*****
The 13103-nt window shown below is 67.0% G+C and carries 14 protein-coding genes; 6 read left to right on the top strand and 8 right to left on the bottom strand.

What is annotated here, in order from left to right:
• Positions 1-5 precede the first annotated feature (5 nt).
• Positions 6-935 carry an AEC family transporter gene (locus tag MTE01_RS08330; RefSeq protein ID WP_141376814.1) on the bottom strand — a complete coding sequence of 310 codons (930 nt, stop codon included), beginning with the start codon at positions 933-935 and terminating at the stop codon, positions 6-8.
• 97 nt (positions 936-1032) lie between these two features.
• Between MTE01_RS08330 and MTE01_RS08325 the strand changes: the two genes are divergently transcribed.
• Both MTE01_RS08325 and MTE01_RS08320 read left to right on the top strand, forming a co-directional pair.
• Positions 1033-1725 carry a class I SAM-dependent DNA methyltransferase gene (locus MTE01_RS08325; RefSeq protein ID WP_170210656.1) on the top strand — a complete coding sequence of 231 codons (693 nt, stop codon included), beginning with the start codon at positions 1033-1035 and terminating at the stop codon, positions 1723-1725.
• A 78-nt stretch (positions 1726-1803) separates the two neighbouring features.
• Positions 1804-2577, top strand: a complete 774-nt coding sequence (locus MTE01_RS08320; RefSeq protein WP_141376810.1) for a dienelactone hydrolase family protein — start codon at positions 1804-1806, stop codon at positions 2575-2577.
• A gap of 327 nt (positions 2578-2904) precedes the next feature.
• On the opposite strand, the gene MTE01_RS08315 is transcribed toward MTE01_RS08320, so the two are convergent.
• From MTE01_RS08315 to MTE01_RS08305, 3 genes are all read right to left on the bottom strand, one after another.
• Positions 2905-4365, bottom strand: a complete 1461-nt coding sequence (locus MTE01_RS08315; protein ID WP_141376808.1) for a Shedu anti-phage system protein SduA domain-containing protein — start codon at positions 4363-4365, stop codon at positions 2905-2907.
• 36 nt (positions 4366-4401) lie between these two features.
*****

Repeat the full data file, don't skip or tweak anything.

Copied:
The 13103-nt window shown below is 67.0% G+C and carries 14 protein-coding genes; 6 read left to right on the top strand and 8 right to left on the bottom strand.

What is annotated here, in order from left to right:
• Positions 1-5 precede the first annotated feature (5 nt).
• Positions 6-935 carry an AEC family transporter gene (locus tag MTE01_RS08330; RefSeq protein ID WP_141376814.1) on the bottom strand — a complete coding sequence of 310 codons (930 nt, stop codon included), beginning with the start codon at positions 933-935 and terminating at the stop codon, positions 6-8.
• 97 nt (positions 936-1032) lie between these two features.
• Between MTE01_RS08330 and MTE01_RS08325 the strand changes: the two genes are divergently transcribed.
• Both MTE01_RS08325 and MTE01_RS08320 read left to right on the top strand, forming a co-directional pair.
• Positions 1033-1725 carry a class I SAM-dependent DNA methyltransferase gene (locus MTE01_RS08325; RefSeq protein ID WP_170210656.1) on the top strand — a complete coding sequence of 231 codons (693 nt, stop codon included), beginning with the start codon at positions 1033-1035 and terminating at the stop codon, positions 1723-1725.
• A 78-nt stretch (positions 1726-1803) separates the two neighbouring features.
• Positions 1804-2577, top strand: a complete 774-nt coding sequence (locus MTE01_RS08320; RefSeq protein WP_141376810.1) for a dienelactone hydrolase family protein — start codon at positions 1804-1806, stop codon at positions 2575-2577.
• A gap of 327 nt (positions 2578-2904) precedes the next feature.
• On the opposite strand, the gene MTE01_RS08315 is transcribed toward MTE01_RS08320, so the two are convergent.
• From MTE01_RS08315 to MTE01_RS08305, 3 genes are all read right to left on the bottom strand, one after another.
• Positions 2905-4365, bottom strand: a complete 1461-nt coding sequence (locus MTE01_RS08315; protein ID WP_141376808.1) for a Shedu anti-phage system protein SduA domain-containing protein — start codon at positions 4363-4365, stop codon at positions 2905-2907.
• 36 nt (positions 4366-4401) lie between these two features.